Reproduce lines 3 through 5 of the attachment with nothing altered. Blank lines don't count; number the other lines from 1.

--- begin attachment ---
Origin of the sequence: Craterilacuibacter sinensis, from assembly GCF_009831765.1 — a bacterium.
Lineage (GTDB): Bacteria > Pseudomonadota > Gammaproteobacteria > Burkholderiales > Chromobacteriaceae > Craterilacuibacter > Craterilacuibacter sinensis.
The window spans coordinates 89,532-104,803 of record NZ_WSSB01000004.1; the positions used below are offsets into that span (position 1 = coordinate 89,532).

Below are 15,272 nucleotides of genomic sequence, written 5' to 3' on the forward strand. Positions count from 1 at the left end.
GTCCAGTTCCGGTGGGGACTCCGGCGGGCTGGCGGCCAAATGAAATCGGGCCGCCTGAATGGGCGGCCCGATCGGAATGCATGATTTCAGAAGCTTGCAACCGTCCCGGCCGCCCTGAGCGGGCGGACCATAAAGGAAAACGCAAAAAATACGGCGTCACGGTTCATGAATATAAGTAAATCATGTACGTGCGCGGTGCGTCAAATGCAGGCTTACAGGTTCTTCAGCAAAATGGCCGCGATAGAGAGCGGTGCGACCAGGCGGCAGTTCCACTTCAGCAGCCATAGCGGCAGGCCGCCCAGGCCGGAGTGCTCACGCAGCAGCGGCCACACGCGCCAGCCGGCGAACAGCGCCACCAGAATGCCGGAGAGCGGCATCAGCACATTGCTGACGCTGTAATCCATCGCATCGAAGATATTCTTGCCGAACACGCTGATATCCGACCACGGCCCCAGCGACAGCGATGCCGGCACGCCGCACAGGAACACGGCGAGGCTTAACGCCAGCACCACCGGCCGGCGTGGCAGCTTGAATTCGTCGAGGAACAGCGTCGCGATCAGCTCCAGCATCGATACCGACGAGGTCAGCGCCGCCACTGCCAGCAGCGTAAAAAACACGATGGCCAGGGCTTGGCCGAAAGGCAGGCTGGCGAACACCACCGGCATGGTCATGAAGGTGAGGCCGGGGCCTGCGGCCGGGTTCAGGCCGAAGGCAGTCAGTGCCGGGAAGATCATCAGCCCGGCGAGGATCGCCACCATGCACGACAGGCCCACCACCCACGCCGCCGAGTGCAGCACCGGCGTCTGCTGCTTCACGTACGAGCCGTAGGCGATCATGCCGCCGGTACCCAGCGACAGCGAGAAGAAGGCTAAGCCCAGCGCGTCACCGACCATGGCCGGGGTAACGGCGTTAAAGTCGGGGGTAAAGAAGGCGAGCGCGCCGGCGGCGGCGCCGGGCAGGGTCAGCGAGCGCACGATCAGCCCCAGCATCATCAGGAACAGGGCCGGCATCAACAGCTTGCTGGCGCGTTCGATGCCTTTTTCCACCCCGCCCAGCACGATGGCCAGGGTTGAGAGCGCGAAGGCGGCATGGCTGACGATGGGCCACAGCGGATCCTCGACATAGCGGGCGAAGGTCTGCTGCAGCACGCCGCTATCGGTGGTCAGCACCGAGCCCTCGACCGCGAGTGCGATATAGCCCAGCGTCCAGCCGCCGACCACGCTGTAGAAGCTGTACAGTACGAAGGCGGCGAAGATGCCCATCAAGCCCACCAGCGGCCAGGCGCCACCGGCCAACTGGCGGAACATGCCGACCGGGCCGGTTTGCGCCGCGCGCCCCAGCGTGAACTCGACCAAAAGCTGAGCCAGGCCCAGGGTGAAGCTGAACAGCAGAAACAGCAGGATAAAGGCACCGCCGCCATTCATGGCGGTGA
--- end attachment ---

The window spans coordinates 89,532-104,803 of record NZ_WSSB01000004.1; the positions used below are offsets into that span (position 1 = coordinate 89,532).

Below are 15,272 nucleotides of genomic sequence, written 5' to 3' on the forward strand. Positions count from 1 at the left end.
GTCCAGTTCCGGTGGGGACTCCGGCGGGCTGGCGGCCAAATGAAATCGGGCCGCCTGAATGGGCGGCCCGATCGGAATGCATGATTTCAGAAGCTTGCAACCGTCCCGGCCGCCCTGAGCGGGCGGACCATAAAGGAAAACGCAAAAAATACGGCGTCACGGTTCATGAATATAAGTAAATCATGTACGTGCGCGGTGCGTCAAATGCAGGCTTACAGGTTCTTCAGCAAAATGGCCGCGATAGAGAGCGGTGCGACCAGGCGGCAGTTCCACTTCAGCAGCCATAGCGGCAGGCCGCCCAGGCCGGAGTGCTCACGCAGCAGCGGCCACACGCGCCAGCCGGCGAACAGCGCCACCAGAATGCCGGAGAGCGGCATCAGCACATTGCTGACGCTGTAATCCATCGCATCGAAGATATTCTTGCCGAACACGCTGATATCCGACCACGGCCCCAGCGACAGCGATGCCGGCACGCCGCACAGGAACACGGCGAGGCTTAACGCCAGCACCACCGGCCGGCGTGGCAGCTTGAATTCGTCGAGGAACAGCGTCGCGATCAGCTCCAGCATCGATACCGACGAGGTCAGCGCCGCCACTGCCAGCAGCGTAAAAAACACGATGGCCAGGGCTTGGCCGAAAGGCAGGCTGGCGAACACCACCGGCATGGTCATGAAGGTGAGGCCGGGGCCTGCGGCCGGGTTCAGGCCGAAGGCAGTCAGTGCCGGGAAGATCATCAGCCCGGCGAGGATCGCCACCATGCACGACAGGCCCACCACCCACGCCGCCGAGTGCAGCACCGGCGTCTGCTGCTTCACGTACGAGCCGTAGGCGATCATGCCGCCGGTACCCAGCGACAGCGAGAAGAAGGCTAAGCCCAGCGCGTCACCGACCATGGCCGGGGTAACGGCGTTAAAGTCGGGGGTAAAGAAGGCGAGCGCGCCGGCGGCGGCGCCGGGCAGGGTCAGCGAGCGCACGATCAGCCCCAGCATCATCAGGAACAGGGCCGGCATCAACAGCTTGCTGGCGCGTTCGATGCCTTTTTCCACCCCGCCCAGCACGATGGCCAGGGTTGAGAGCGCGAAGGCGGCATGGCTGACGATGGGCCACAGCGGATCCTCGACATAGCGGGCGAAGGTCTGCTGCAGCACGCCGCTATCGGTGGTCAGCACCGAGCCCTCGACCGCGAGTGCGATATAGCCCAGCGTCCAGCCGCCGACCACGCTGTAGAAGCTGTACAGTACGAAGGCGGCGAAGATGCCCATCAAGCCCACCAGCGGCCAGGCGCCACCGGCCAACTGGCGGAACATGCCGACCGGGCCGGTTTGCGCCGCGCGCCCCAGCGTGAACTCGACCAAAAGCTGAGCCAGGCCCAGGGTGAAGCTGAACAGCAGAAACAGCAGGATAAAGGCACCGCCGCCATTCATGGCGGTGA